This month’s Paint It Forward feature, Diana Dellos Designs, captures two of our favorite things: a passion for natural inspiration and a deep desire to share a love for the creative process with the world! Diana took some time away from the canvas to give us an insider’s glimpse into the journey behind some of her favorite pieces.
We love seeing such a variety of wildlife and patterns in your paintings. How do you choose what to incorporate?
Diana: Some paintings begin with a definite purpose in mind, while others evolve organically. I remember when I first found the style of painting known as “intuitive painting.” It was like the fog finally lifted and I had found the key I was looking for. I still use this intuitive style in my paintings a lot. By that, I mean I start by just painting. Anything. Any color, any pattern. I just crank up my music, light the nag champa incense and let the process flow. Bold colors and patterns are staples for me. I love patterns and take photos of patterns everywhere I go. When I come back into my studio the next day, I might feel like the painting will have an animal or some kind of architectural element. These paintings are harder for me because I’m still learning to let go of control. It’s a beautiful learning process, but a constant challenge for me, too.
“Grit and Grace”
Diana: “Grit & Grace” happened at a retreat in the beautiful mountains of Asheville, NC where I was complete relaxed and not concerned with the outcome. We were prompted by our instructor to look through images she had out that spoke to us about how we were feeling our life at that time. As I perused through the beautiful images of botanicals, flowers, and people, I was immediately drawn to this buck. It was the confidence I saw and the direction of his eyes, looking forward. It reminded me of how I was feeling about embarking on my art career, so I went with it. I added the lotus flower because they persevere through muck and mud before they bloom into their beautiful self. The butterfly is a subtle addition that symbolizes transformation. It truly represents the journey I’ve been on these last few years.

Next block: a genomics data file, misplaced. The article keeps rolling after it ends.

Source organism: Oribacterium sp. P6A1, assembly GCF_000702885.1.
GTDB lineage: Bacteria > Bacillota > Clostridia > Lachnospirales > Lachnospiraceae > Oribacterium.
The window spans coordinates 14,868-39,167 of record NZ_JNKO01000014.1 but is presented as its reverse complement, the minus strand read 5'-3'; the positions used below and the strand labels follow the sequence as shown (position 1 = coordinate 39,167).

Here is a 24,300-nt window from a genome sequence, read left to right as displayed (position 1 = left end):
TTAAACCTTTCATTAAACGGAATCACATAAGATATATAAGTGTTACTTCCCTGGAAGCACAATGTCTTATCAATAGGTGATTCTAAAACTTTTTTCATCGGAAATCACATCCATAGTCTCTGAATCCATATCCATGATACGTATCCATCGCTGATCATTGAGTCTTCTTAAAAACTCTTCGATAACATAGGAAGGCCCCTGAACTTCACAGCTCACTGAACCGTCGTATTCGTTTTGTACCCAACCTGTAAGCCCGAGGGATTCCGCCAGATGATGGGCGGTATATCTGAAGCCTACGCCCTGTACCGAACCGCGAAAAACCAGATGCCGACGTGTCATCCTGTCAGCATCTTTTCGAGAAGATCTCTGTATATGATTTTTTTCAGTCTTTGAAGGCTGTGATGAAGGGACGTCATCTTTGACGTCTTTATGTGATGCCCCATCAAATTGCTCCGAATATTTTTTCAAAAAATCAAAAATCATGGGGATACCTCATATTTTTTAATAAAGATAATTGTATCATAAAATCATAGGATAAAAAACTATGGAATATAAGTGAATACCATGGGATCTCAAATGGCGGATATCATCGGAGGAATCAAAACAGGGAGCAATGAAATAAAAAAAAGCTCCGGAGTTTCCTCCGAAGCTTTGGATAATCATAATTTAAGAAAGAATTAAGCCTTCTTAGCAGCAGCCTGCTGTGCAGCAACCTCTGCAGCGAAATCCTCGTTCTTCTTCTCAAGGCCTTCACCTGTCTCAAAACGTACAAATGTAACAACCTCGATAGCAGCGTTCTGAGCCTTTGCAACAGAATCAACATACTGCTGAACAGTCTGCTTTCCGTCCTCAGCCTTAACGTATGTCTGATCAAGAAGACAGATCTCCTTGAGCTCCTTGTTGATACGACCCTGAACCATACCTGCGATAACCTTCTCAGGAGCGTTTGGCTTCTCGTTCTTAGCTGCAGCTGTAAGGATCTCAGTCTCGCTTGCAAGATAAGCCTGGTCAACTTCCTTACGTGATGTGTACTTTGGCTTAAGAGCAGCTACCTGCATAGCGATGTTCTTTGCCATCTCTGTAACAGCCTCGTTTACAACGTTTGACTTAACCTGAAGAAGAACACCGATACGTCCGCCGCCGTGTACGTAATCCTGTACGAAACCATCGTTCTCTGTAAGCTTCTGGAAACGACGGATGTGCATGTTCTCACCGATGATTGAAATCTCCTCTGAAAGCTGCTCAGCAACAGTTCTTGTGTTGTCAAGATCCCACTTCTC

Diana: “Grounded” took about six years to complete. It was about four different paintings, before it became the large feathers. You can follow the whole journey here:
Diana: “Alluring” still eludes me. I’m so drawn to texture and architectural pieces, but can’t quite figure out how to use them in my paintings. I feel like I’ve just began to explore this avenue, but I was really pleased with how “Alluring” turned out.
“Tree of Life” and “Wings”
Diana: More often, though, I plan for an end result of a subject. “Tree of Life” and “Wings” were both painted for my sister. I had told her I’d make her a couple of paintings for her office one year for her birthday. She told me the colors and the subjects: tree of life and butterflies.
These two paintings took much longer than I had planned because my ego kept rearing up in my head, telling me these needed to be “amazing” because they were for my sister. It was a constant battle to calm the crazy talk and just relax into my painting. Once completed, these two are still two of my favorites.
Diana: My all-time favorite painting is “Namaste”. The painting process that happened during this painting is my dream zone of ultimate chi, and it’s only happened with this one painting. I had been struggling in my spiritual life and started doing yoga at the same time. I had found a new level of calm and quiet when I did yoga. It was (and still is) one of the rare times I allowed myself to quiet the chatter in my head, become grounded, and listen to that inner wisdom we all have. About that time, the yoga school I attended had a call for artists. They were looking for a new look for their branding. I waited until the last minute and finally began. I wanted a calming, fantasy-like world, where it was just me and the peace that I felt (the silhouette is actually me). I used my favorite colors and patterns and earthly elements of rocks and water. I couldn’t have named all this to you during the process. I really didn’t think I had a direction or plan. It felt like it “just happened” and I was totally in my creative zone. It was fun, relaxing, and went very fast. So rare, but an amazing experience.
We noticed that in addition to producing your own pieces, you have mentoring opportunities for other artists. Can you explain a little bit more about your online courses and why you choose to offer them?
Diana: I knew early on in my art journey that I wanted to create an online e-course. There were two things in life I always wanted to be when I was little: an artist & a teacher. I guess I’ve come full circle. I love showing people that art is not as hard as we think it is.
Demonstrating the process and teaching someone how to do something they didn’t think they could do is such a joy for me. I have a brother, four years younger than me, that has Down Syndrome. Growing up with him, I learned there are always more than three ways to do anything. It’s explaining it in a way that works for that person that is key. I hope to find ways to explain creativity and art techniques to people so that they find the courage to explore and the calmness to enjoy making art. I just launched my first online course, called “10 Paintings.”
In this class, I walk you through over twenty creative techniques to make ten small paintings. My goals with this course are to demonstrate that anyone with a desire to create can make art, that we are already more creative than we believe we are, and that art can be a relaxing way to step off the crazy train of life and find your inner playful child.